Protest can exercise influence by disrupting the usual politics of the moment, and there are lots of ways to create disruptions, and different people have vastly different opportunities.

Women's March on Washington (32593123745).jpgLarge demonstrations are one way to show strength, but you need to generate lots of people, as the Women’s March did earlier this year.

Less popular causes, like white nationalism, generate attention with smaller numbers and more aggressive tactics.

For those deeply entrenched in positions of power, sometimes disruption only requires saying no. Over the past day or so, four corporate leaders resigned from the Trump administration’s advisory American Manufacturing Council in response to Trump’s tepid response to the violence in Charlottesville. (Elon Musk, of Tesla, had already left the Council over Trump’s decision to leave the Paris Accord on climate change.)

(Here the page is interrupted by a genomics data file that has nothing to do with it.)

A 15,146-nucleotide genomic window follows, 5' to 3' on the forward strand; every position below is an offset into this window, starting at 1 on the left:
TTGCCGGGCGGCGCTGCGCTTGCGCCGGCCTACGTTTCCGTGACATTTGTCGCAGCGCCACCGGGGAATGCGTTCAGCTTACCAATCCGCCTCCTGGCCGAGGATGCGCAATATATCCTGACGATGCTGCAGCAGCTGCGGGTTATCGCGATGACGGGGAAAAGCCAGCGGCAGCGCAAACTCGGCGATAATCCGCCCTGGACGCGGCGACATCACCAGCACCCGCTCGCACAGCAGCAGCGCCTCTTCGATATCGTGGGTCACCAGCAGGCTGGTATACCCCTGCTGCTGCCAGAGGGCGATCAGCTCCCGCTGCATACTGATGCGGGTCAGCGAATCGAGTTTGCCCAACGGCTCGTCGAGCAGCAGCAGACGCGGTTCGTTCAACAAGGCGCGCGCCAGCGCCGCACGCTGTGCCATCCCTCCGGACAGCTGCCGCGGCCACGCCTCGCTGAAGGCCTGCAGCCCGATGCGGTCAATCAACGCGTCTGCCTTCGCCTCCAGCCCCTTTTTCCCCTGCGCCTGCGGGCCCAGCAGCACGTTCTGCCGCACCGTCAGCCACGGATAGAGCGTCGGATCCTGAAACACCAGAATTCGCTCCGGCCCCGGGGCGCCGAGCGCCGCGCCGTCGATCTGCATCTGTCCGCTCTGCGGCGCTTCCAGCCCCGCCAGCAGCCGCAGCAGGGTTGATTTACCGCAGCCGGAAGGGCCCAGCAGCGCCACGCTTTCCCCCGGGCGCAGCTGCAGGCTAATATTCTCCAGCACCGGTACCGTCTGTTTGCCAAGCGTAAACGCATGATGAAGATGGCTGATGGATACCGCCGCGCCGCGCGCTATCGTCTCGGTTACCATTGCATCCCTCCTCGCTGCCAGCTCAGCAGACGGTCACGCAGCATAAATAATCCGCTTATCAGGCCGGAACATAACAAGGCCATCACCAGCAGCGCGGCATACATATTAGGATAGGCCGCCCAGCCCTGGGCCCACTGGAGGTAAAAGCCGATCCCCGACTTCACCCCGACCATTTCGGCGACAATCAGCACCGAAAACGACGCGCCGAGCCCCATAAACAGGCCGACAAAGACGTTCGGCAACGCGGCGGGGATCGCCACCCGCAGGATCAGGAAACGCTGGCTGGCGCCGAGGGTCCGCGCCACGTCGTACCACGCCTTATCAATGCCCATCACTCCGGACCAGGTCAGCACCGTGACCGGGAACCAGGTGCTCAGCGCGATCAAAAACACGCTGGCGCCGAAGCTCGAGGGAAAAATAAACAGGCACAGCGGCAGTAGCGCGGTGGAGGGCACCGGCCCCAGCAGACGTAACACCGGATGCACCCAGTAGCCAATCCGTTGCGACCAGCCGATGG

Ken Frazier, chairman and chief executive officer of Merck, is leaving President Trump's American Manufacturing Council because of how Trump responded to the weekend violence in Charlottesville, Va. (AP Photo/Alex Brandon)

Kenneth Frazier

Kenneth C. Frazier, the Chief Executive Officer of Merck pharmaceuticals was the first to defect, explaining that it was a matter of moral conscience. The president quickly attacked him and his company on Twitter, but Merck’s share price increased over the day. Bizarrely, Trump was able to elicit sympathy for the had of a multinational drug company. At the end of the day, Frazier was followed by by Kevin Plank, CEO of Under Armour and Brian Krzanich, the CEO of Intel.

Trump pilloried the defectors as “grandstanders,” proclaiming that he had three replacements available for each of them. Then, Scott Paul, the president of the Alliance for American Manufacturing, resigned as well, because “it’s the right thing for me to do.”

The business protest doesn’t make for great pictures, placards, or police involvement, but it can matter.

Note: It’s a little easier for the second defector than for the first, and even easier for the 47th, and more CEOs may follow. If enough defect, it may become financially unwise to continue to work with the administration.